Columbus native Amber Garrett said she’s not giving up after 11 months of searching for her 21-year-old son, Joseph A. Voecks, who went missing on Jan. 14.
“In my heart and gut, I feel that he’s in danger,” said Garrett, who is a caregiver at Promedcare.
Because Voecks – a Columbus native – was last seen leaving Burger King in Norfolk, the case was handed to the Nebraska State Patrol. Ron Kosiba, the Nebraska State Patrol investigator leading Voecks’ case, said his department continues to investigate and follow up on any leads. Although there are people going missing daily in Nebraska, Kosiba said this is the longest missing person case that he has handled.
Garrett said Voecks’ stepmother was the last person to see her son. She said the stepmother took a trip down to Norfolk the day Voecks disappeared with the intention of taking him to Colorado. Garrett said the pair got into an argument at Burger King, which led to Voecks storming off by himself.
Voecks is Garrett’s oldest child among her four sons, an adopted daughter and two stepdaughters. Garrett said Voecks is clinically diagnosed with ADHD, oppositional defiant disorder (ODD) and bipolar disorder, among other conditions.
Since Voecks went missing, Garrett said family members have been actively spreading the word throughout the country. She said her husband, who is a truck driver, posts posters at every stop he makes. The posters containing Voecks' description and last whereabouts can also be seen throughout the community at the Columbus Police Department, along with at various storefronts and gas stations.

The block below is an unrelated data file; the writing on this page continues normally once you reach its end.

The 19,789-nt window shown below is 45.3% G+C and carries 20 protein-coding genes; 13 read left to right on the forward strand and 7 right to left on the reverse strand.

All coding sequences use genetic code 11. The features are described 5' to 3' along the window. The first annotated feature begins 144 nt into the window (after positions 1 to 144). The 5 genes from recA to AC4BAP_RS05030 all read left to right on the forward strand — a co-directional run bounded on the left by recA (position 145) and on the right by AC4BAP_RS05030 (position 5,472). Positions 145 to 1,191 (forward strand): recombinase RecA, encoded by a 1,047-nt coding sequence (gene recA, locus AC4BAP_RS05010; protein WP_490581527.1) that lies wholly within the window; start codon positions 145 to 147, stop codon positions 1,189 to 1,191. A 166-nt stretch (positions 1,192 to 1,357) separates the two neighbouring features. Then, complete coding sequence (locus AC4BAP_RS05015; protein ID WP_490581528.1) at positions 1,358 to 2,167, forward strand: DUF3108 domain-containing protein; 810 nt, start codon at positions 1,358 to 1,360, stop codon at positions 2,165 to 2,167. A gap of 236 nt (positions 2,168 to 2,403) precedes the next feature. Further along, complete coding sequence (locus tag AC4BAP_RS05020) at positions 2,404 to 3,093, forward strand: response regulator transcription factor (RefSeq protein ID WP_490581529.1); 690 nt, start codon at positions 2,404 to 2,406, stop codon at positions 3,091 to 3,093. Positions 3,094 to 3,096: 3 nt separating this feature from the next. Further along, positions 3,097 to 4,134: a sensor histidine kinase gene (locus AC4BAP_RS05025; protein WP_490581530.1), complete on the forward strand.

Garrett said she’s also spreading the word to Norfolk and through social media, as well as reaching out to several news outlets.
“I want to get it out there nationally,” she said. “I feel like because we are a lower-class family and we don’t have money, we can’t get national news attention…”
When Voecks traveled to Norfolk to meet with his probation officer, Garrett said it was in his nature to contact his girlfriend and family members. So when they didn’t hear from him, it sparked a red flag and prompted Garrett to lodge a missing person report on Jan. 15.
“(Joseph Voecks) always calls,” said Garrett, noting he was also absent on his social media page. “If he says he’s going to call, he calls. He has always been a momma’s boy from the get-go.”
Voecks was scheduled to meet with his probation officer on Jan. 16 in Norfolk. Because of that, the 24 hours following the initial report seemed like an eternity for Garrett, who was praying to receive news that her son made an appearance.
“I never thought that he was running from probation at all,” Garrett said. “Yeah, he gets in trouble a lot but he takes his punishment, serves his time … He has never run from his problems.”
Garrett said it has been a personal uphill battle since her son’s disappearance, especially with rumors of him being dead or that he has left the state spreading throughout the community.
As much as Garrett tries to be optimistic, she said she can’t help but to believe the worst.
“Honestly, I think he’s dead because I stopped feeling that connection with him about the beginning or middle part of February,” Garrett said. “But I still feel hope.”
Even if her intuition turns out to be true, Garrett said she's still determined to find her son to receive some semblance of closure.
Those with any information regarding Voecks' whereabouts are encouraged to contact local authorities or call Garrett at 402-910-9328.
“I want him back,” she said. “My kids are my life – all of them … They are what’s kept me going.”
Natasya Ong is a reporter for The Columbus Telegram. Reach her via email at firstname.lastname@example.org.